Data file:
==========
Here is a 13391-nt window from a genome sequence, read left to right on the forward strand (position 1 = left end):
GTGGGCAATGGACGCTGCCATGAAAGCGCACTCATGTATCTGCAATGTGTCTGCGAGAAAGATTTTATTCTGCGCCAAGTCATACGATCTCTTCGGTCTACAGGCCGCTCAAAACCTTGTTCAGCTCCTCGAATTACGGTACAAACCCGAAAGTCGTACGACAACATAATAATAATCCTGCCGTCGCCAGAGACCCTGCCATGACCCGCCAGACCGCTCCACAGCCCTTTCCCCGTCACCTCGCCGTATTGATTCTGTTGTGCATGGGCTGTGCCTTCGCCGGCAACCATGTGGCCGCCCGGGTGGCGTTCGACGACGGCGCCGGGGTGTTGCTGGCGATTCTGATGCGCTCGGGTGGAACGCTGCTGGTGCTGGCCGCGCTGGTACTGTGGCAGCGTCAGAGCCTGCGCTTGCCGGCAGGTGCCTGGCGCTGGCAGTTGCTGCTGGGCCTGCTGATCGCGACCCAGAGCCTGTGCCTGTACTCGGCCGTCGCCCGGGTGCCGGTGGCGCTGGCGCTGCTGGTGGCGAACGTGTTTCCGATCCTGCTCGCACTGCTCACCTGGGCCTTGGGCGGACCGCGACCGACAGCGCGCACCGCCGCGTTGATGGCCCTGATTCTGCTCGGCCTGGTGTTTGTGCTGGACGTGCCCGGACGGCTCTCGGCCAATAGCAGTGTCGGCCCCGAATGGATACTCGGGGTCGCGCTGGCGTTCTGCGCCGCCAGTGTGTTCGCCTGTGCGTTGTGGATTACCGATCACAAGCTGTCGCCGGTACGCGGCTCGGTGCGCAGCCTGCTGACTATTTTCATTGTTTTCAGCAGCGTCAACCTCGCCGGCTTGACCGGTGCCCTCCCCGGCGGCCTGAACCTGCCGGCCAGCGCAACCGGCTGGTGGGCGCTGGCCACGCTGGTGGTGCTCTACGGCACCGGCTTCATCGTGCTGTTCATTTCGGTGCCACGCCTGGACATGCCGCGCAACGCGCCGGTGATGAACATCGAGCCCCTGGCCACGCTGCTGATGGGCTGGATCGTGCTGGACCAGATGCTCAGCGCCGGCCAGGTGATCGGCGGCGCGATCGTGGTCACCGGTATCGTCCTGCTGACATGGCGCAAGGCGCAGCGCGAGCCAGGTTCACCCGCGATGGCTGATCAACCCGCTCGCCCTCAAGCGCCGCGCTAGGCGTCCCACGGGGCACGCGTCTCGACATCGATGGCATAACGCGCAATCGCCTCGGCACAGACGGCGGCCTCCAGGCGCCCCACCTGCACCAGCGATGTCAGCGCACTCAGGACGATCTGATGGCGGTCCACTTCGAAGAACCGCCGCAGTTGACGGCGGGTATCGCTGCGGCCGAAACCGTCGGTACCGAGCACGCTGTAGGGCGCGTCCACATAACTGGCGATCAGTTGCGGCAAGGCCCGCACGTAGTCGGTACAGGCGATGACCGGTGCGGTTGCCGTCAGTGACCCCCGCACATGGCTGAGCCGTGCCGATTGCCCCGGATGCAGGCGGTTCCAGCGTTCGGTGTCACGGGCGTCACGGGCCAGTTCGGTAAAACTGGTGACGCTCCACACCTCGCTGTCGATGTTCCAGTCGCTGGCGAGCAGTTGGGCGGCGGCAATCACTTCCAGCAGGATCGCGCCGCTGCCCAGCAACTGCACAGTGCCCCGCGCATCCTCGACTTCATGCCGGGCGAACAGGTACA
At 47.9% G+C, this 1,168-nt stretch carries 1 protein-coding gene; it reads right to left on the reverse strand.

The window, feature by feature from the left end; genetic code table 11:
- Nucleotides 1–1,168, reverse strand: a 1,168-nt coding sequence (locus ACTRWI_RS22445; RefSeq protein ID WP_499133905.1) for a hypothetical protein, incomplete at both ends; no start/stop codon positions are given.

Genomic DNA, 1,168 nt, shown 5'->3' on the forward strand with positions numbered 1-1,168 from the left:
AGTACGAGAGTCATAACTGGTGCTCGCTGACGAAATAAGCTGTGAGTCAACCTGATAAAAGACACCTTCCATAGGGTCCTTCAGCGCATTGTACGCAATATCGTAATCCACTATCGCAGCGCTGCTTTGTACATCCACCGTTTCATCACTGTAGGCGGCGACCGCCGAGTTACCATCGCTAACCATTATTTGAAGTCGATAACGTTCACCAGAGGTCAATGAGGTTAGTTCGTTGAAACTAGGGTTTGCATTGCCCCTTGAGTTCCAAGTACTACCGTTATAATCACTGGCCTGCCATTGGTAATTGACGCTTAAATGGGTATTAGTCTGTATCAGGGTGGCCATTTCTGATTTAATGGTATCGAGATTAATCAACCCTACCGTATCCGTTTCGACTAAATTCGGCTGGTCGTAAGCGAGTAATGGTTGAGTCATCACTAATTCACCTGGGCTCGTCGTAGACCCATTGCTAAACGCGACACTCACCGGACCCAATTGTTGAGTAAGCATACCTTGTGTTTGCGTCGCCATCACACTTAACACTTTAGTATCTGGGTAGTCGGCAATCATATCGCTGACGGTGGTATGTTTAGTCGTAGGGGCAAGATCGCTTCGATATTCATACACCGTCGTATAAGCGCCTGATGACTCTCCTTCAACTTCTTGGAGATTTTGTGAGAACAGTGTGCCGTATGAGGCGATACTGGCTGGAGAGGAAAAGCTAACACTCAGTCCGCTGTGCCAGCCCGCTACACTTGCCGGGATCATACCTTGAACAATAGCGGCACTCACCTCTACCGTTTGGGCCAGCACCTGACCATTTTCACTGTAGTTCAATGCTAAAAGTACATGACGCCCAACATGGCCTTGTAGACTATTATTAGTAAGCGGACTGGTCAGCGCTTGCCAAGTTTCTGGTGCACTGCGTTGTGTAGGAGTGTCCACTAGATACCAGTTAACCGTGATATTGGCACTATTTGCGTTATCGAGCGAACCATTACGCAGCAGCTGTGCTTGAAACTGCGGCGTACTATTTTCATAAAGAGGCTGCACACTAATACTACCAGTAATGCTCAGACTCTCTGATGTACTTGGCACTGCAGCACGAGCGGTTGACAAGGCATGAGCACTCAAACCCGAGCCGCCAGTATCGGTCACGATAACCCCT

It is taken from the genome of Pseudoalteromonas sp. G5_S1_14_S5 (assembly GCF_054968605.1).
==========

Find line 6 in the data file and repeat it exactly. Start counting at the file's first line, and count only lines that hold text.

Genomic DNA, 1,168 nt, shown 5'->3' on the forward strand with positions numbered 1-1,168 from the left: